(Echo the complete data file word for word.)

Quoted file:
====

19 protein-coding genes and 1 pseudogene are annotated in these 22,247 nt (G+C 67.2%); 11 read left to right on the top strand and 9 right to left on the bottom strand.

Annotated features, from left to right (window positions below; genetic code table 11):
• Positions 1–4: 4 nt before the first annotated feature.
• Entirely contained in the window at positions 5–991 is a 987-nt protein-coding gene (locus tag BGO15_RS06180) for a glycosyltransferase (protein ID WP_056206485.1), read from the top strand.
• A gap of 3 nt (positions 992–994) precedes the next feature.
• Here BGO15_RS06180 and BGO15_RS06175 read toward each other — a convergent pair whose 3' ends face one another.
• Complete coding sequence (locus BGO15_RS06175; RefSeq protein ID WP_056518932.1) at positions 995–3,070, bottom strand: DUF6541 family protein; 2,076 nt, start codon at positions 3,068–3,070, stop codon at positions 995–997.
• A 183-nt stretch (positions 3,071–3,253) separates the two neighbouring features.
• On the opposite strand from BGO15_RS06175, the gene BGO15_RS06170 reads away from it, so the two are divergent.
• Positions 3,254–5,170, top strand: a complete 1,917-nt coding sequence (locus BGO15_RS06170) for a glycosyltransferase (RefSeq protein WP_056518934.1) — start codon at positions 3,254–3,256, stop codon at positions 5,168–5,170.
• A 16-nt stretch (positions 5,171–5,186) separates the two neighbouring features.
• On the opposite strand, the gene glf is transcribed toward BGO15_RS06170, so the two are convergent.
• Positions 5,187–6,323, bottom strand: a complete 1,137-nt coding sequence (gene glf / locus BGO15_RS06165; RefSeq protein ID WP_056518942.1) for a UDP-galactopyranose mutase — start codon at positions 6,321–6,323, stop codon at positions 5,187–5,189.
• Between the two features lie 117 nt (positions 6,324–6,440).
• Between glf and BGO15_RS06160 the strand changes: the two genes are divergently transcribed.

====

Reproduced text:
19 protein-coding genes and 1 pseudogene are annotated in these 22,247 nt (G+C 67.2%); 11 read left to right on the top strand and 9 right to left on the bottom strand.

Annotated features, from left to right (window positions below; genetic code table 11):
• Positions 1–4: 4 nt before the first annotated feature.
• Entirely contained in the window at positions 5–991 is a 987-nt protein-coding gene (locus tag BGO15_RS06180) for a glycosyltransferase (protein ID WP_056206485.1), read from the top strand.
• A gap of 3 nt (positions 992–994) precedes the next feature.
• Here BGO15_RS06180 and BGO15_RS06175 read toward each other — a convergent pair whose 3' ends face one another.
• Complete coding sequence (locus BGO15_RS06175; RefSeq protein ID WP_056518932.1) at positions 995–3,070, bottom strand: DUF6541 family protein; 2,076 nt, start codon at positions 3,068–3,070, stop codon at positions 995–997.
• A 183-nt stretch (positions 3,071–3,253) separates the two neighbouring features.
• On the opposite strand from BGO15_RS06175, the gene BGO15_RS06170 reads away from it, so the two are divergent.
• Positions 3,254–5,170, top strand: a complete 1,917-nt coding sequence (locus BGO15_RS06170) for a glycosyltransferase (RefSeq protein WP_056518934.1) — start codon at positions 3,254–3,256, stop codon at positions 5,168–5,170.
• A 16-nt stretch (positions 5,171–5,186) separates the two neighbouring features.
• On the opposite strand, the gene glf is transcribed toward BGO15_RS06170, so the two are convergent.
• Positions 5,187–6,323, bottom strand: a complete 1,137-nt coding sequence (gene glf / locus BGO15_RS06165; RefSeq protein ID WP_056518942.1) for a UDP-galactopyranose mutase — start codon at positions 6,321–6,323, stop codon at positions 5,187–5,189.
• Between the two features lie 117 nt (positions 6,324–6,440).
• Between glf and BGO15_RS06160 the strand changes: the two genes are divergently transcribed.